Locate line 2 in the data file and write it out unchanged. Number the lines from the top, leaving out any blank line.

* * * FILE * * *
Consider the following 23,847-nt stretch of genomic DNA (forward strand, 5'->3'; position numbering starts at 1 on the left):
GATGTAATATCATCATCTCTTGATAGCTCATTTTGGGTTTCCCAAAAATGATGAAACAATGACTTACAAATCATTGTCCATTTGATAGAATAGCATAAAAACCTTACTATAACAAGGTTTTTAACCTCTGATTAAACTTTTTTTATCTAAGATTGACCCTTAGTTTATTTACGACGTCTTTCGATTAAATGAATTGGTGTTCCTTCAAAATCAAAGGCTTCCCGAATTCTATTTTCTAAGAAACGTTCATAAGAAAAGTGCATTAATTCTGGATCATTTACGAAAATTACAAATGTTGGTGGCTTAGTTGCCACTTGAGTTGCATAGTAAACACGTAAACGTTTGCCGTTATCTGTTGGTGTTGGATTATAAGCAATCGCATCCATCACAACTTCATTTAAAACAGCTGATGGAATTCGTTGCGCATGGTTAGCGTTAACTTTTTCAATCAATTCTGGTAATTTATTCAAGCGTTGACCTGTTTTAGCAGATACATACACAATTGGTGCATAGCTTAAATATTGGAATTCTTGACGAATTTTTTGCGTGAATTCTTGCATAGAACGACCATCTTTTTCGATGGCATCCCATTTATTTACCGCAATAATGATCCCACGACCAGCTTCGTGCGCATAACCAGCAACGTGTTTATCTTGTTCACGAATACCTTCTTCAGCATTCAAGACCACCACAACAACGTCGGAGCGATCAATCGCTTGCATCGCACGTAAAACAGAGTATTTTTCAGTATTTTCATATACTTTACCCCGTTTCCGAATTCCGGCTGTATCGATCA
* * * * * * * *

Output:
GATGTAATATCATCATCTCTTGATAGCTCATTTTGGGTTTCCCAAAAATGATGAAACAATGACTTACAAATCATTGTCCATTTGATAGAATAGCATAAAAACCTTACTATAACAAGGTTTTTAACCTCTGATTAAACTTTTTTTATCTAAGATTGACCCTTAGTTTATTTACGACGTCTTTCGATTAAATGAATTGGTGTTCCTTCAAAATCAAAGGCTTCCCGAATTCTATTTTCTAAGAAACGTTCATAAGAAAAGTGCATTAATTCTGGATCATTTACGAAAATTACAAATGTTGGTGGCTTAGTTGCCACTTGAGTTGCATAGTAAACACGTAAACGTTTGCCGTTATCTGTTGGTGTTGGATTATAAGCAATCGCATCCATCACAACTTCATTTAAAACAGCTGATGGAATTCGTTGCGCATGGTTAGCGTTAACTTTTTCAATCAATTCTGGTAATTTATTCAAGCGTTGACCTGTTTTAGCAGATACATACACAATTGGTGCATAGCTTAAATATTGGAATTCTTGACGAATTTTTTGCGTGAATTCTTGCATAGAACGACCATCTTTTTCGATGGCATCCCATTTATTTACCGCAATAATGATCCCACGACCAGCTTCGTGCGCATAACCAGCAACGTGTTTATCTTGTTCACGAATACCTTCTTCAGCATTCAAGACCACCACAACAACGTCGGAGCGATCAATCGCTTGCATCGCACGTAAAACAGAGTATTTTTCAGTATTTTCATATACTTTACCCCGTTTCCGAATTCCGGCTGTATCGATCA